james.eayrs - 2012-10-05 15:27

      Thanks Richard. Valued comment. The reason there are more PA bites is because most other snakes flee well in advance of being threatened/detected. PA's habbit of depending on its camouflage and remaining motionless to remain undetected and then inadvertently sometimes get stepped on.

      dale.simmons.7921 - 2012-10-06 21:40

      Absolutely agree!

  • richard.young.1253236 - 2012-10-05 16:00

    Yes, James. A puff adder is actually rather a lethargic beast, except for its lightning fast strike. But in general, they are not evil and don't intend harm. Like the rest of us they are God's own creatures and have a place on this earth and within its bio-diversity. Only in circumstances where any snake poses a real and continuing risk and capture is impossible should it be taken out. Except if a clearly poisonous snake does bite a person or a pet, capture or kill it if possible and show it to the people treating the bite for their accurate identification for proper treatment. This comes from someone who is not a snake lover.

  • Khetha Hlophe - 2012-10-05 16:05

    We have known this since our young age when we heard cattle in the veld including when u hear a hissing sound just leave immediately don't look back.

  • gary.lyon.509 - 2012-10-05 16:18

    I am glad Professor Graham Alexander has highlighted these study results. It is my experience in Africa with Puff Adders and in the USA with Rattle Snakes (Timber Rattle Snakes) that these snakes always give a warning, are pretty docile even when they have been discovered and respond aggressively only when they are further molested. In fact, most of the these snakes have hissed or rattled (depending on what they were) as a warning and then simply moved off. The intensity of the rattle from a rattle snake has often been correlated with my proximity to the snake, the size of our group and the level of surprise. The same has been true with Berg Adders in the Outiniquas. Snakes are known to dry bite (in other words they do not inject venom) as a very serious warning. It is not in the snake's interest to get into an altercation with a large animal or to bite any animal larger than itself because it may still be injured or killed and because it loses venom and may damage a fang (they can be replaced), which is energy expensive for such an animal, and not in its interest as far as survival is concerned. Even supposedly more aggressive snakes, such as cobras, will move off given half the chance. I surprised a cape cobra (also in the Outiniquas) and it simply raised its head slightly looked at me and then lowered its head and sped off across the pathway.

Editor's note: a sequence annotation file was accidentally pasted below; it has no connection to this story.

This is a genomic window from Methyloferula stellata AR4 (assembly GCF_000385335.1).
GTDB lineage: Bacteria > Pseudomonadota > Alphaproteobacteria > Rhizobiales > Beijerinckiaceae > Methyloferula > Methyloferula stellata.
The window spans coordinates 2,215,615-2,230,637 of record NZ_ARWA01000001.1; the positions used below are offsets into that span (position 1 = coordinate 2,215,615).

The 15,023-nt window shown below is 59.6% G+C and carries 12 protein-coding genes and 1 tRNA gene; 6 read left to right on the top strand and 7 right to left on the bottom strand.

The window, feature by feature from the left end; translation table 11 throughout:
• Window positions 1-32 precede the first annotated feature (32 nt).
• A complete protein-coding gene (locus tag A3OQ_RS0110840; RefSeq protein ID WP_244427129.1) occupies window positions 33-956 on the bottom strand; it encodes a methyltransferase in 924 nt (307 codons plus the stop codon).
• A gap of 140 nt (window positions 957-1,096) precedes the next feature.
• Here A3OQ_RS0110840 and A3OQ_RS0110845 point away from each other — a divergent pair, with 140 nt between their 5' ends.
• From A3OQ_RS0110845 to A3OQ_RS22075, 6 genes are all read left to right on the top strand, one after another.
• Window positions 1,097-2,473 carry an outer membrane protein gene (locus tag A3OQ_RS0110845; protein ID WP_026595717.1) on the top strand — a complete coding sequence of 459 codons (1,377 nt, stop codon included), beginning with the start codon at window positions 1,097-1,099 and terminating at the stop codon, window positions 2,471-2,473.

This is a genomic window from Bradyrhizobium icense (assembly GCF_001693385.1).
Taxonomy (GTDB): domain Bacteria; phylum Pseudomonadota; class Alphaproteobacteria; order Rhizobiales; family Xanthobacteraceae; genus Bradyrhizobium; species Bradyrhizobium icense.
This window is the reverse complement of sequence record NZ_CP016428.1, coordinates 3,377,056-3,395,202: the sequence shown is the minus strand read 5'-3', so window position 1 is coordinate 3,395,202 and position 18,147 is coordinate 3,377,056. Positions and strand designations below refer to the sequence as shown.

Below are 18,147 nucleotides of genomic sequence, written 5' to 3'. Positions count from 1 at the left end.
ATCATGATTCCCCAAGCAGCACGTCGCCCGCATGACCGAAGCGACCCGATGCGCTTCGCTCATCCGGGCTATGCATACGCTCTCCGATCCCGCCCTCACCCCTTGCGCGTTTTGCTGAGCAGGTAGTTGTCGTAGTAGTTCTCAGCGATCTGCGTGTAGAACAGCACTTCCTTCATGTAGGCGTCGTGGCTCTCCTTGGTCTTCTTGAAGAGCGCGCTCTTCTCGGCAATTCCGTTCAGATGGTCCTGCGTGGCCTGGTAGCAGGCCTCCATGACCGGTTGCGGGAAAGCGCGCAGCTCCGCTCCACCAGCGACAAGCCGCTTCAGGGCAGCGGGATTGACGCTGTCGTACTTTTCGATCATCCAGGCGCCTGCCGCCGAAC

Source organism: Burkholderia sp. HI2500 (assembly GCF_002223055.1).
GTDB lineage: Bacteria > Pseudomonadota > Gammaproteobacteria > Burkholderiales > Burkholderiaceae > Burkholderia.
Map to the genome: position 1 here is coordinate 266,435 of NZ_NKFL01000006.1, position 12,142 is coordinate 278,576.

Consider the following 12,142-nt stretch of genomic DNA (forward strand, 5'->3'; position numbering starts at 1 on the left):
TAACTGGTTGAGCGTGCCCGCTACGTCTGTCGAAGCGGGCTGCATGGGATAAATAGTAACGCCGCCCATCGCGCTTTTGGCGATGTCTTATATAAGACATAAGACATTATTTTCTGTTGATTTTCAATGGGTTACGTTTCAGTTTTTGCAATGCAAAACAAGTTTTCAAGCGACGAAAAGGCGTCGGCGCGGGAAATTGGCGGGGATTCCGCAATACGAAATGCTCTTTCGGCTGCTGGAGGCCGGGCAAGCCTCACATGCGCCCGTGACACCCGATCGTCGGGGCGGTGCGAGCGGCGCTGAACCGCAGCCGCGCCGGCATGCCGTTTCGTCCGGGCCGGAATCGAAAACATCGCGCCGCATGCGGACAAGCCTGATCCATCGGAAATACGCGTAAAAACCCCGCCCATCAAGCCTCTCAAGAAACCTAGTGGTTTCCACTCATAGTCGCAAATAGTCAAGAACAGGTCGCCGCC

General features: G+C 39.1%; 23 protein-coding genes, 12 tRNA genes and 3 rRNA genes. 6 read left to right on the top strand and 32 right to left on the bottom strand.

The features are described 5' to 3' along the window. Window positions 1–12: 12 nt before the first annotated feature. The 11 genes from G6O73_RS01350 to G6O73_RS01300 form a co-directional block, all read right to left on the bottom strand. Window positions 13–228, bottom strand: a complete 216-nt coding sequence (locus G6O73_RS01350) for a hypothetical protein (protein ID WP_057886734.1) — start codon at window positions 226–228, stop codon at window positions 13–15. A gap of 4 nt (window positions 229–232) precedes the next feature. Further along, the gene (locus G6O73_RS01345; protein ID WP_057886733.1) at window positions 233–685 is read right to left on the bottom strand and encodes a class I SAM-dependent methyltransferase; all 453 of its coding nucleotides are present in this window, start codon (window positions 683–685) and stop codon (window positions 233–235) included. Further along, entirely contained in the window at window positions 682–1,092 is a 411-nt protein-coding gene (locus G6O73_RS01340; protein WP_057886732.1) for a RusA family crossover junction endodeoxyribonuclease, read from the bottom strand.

dale.simmons.7921 - 2012-10-06 09:17

      Thank You Gary for putting snake behaviour in the correct perspective. I run a snake rescue program in my suburb and I find the problem lies with the education of people and not the presence of the snake. They are becoming endangered all over the world.

  • helmut.smrz - 2012-10-05 21:06

    Gary you have a good argument, the rest are sensless snake haters

  • ishongwe - 2012-10-06 08:40

    Damn! A stick wearing a boot! Don't brainwash people professor, your experiment is not only unbalanced but inconclusive too if you haven't considered weight which can badly piss off the snake.

  • CombiChrist Dean - 2012-10-06 22:09

    as an owner of multiple species of snakes (venomous and non), it upsets me that the first resort when spotting a snake, is a spade.From personal experience,snakes strike when provoked.I was bitten by a puffy b'cos of of my own stupidy.respect them and when u hike, know that u are in their environment.no study was needed, just common sense

  • mimmie.k.m - 2012-10-11 16:52

    Many of the critics are forgetting that this man is actually a professor at a leading university. He knows how to follow proper scientific protocol when carrying out experiments. It's not reasonable to assume that the snake did not react because it did not detect the presence of a living (warm) threat. He was presumably moving the broom and boot close to the snake which must have been aware of a potential threat in its vicinity and this must have been further confirmed by the repeated placement of weight on its back.